Saint Alphonsus ICU photo 7-27-21

Severely ill COVID-19 patients are treated in the intensive care unit at Saint Alphonsus Regional Medical Center in Boise on July 27.

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As Idaho’s hospitals and intensive-care units fill up with patients receiving costly life-saving care for an avoidable medical condition — severe COVID-19 in unvaccinated individuals — that care is taking priority over regular medical care for everything from hip replacements to cancer treatment.

Hospital leaders say that won’t change; none have any plans to distinguish between vaccinated and unvaccinated patients in determining who gets treated, even as health care resources are so strained that care could end up being rationed to those most urgently in need under crisis standards of care, an unprecedented move that became reality today in both North Idaho and north-central Idaho.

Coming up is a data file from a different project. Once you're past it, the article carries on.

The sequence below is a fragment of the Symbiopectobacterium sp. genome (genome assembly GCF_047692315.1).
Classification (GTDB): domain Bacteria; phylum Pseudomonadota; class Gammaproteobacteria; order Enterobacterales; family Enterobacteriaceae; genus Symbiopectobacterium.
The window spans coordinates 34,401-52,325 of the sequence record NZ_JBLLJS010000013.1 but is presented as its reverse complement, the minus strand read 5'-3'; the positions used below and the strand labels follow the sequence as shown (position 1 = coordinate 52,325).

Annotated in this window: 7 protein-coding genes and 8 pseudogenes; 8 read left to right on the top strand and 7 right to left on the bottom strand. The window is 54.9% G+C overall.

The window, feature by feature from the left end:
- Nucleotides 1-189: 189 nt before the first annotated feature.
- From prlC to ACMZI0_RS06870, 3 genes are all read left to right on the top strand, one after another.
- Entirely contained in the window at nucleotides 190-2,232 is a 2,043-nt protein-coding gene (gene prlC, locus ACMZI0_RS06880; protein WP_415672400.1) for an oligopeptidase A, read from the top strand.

The reason is at the core of medical ethics: “We teach our health care workers to give the best care they can to whoever needs it,” said Dr. Steven Joffe, chief of the Division of Medical Ethics for the University of Pennsylvania’s Perelman School of Medicine and a pediatric oncologist and bioethicist.

You can read my full story here at (subscription required), or pick up today's Idaho Press; it's on the front page.

Betsy Z. Russell is the Boise bureau chief and state capitol reporter for the Idaho Press and Adams Publishing Group. Follow her on Twitter at @BetsyZRussell.

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